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Socceroos puzzled by slow Sochi start

Socceroos coach Ange Postecoglou will mount an inquiry into his side's poor opening stanza that led to a 3-2 defeat by Germany at the Confederations Cup.

Socceroos puzzled by slow Sochi start

Socceroos coach Ange Postecoglou will mount an inquiry into his side's poor opening stanza that led to a 3-2 defeat by Germany at the Confederations Cup.

Was it nerves? Too much respect for the world champions? Or something else entirely?

Send your answers to Russia on a postcard please, because Socceroos Ange Postecoglou is looking for the reasons behind his side's sluggish and costly start at the Confederations Cup.


It wasn't as swift as the 12-second goal conceded to Brazil at the MCG last week, but the fifth-minute opener by Germany was just as excruciating to watch.

For the opening half hour, Australia was completely at sea against the Germans and by Postecoglou's own admission, the Socceroos could have been three or four down at halftime.

The Socceroos would end up losing 3-2 after Tom Rogic's fine equaliser and a typically resilient second half when Tomi Juric also netted.

"In the first half we just couldn't get hold of it," Postecoglou said.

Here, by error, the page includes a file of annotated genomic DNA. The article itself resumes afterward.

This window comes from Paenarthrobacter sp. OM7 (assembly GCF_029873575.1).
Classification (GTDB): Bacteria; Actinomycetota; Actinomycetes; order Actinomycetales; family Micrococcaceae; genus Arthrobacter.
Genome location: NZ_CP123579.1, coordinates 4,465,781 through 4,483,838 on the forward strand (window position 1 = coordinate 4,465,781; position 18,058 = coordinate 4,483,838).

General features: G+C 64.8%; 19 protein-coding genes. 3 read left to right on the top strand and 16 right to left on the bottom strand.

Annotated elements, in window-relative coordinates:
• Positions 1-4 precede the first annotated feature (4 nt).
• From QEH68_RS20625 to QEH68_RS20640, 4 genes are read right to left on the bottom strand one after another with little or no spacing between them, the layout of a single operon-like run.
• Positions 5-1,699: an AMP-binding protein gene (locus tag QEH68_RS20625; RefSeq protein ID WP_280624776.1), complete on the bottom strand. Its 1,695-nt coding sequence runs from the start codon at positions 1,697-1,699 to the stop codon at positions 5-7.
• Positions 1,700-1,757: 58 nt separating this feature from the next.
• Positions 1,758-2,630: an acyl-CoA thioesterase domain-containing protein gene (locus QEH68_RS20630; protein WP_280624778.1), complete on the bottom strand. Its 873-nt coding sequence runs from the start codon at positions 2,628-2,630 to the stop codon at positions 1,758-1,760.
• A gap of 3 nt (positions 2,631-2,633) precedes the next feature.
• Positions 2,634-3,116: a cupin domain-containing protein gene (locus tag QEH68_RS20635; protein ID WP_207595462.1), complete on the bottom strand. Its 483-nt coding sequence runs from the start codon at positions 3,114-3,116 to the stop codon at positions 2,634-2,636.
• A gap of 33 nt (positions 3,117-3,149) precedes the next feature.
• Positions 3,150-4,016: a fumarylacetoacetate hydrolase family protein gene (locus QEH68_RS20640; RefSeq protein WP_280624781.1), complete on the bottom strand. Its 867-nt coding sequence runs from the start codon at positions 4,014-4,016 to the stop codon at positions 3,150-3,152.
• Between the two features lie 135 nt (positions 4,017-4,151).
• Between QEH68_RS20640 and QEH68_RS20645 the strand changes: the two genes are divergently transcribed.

"We'll analyse it and see whether it was something structural or nerves or composure.

"The only way you can (improve) is to keep exposing them to this level.

"Eventually they grow as footballers. You can't prepare them for what they're going to face out there. The only way to do that is by playing at this level against the very best and hopefully that composure comes."

A personnel change at the break seemed to help.

Massimo Luongo, who gave away a penalty on a night to forget, was substituted for Robbie Kruse, allowing Aaron Mooy to sit deeper and have more time on the ball.

Postecoglou said he also encouraged his team to remember their pre-game confidence.

"As much as you try and set up the team to be brave in terms of where we want to defend, it's human nature that we fell back a little bit and probably gave them a little bit too much room and respect," he said.

"In the second half we said 'let's stick to our principles. Let's defend a little higher up the park as we planned to do and get our wide players right up into their back four.

"It seemed to work better."

Of course, another reason for Australia's slow start was that Germany were simply very good.

Joachim Low's next-gen side were fantastic going forward; a fact both coaches and halfitme substitute Robbie Kruse acknowledged after the match.

"They were very good in the first half. They're a great team ... abundant in Bundesliga stars and European stars," Kruse said.

"We don't know why the second half we were so good compared with the first half.

"We're in a competition out here and the next game if we don't get three points it's all over."

AAP


AAP



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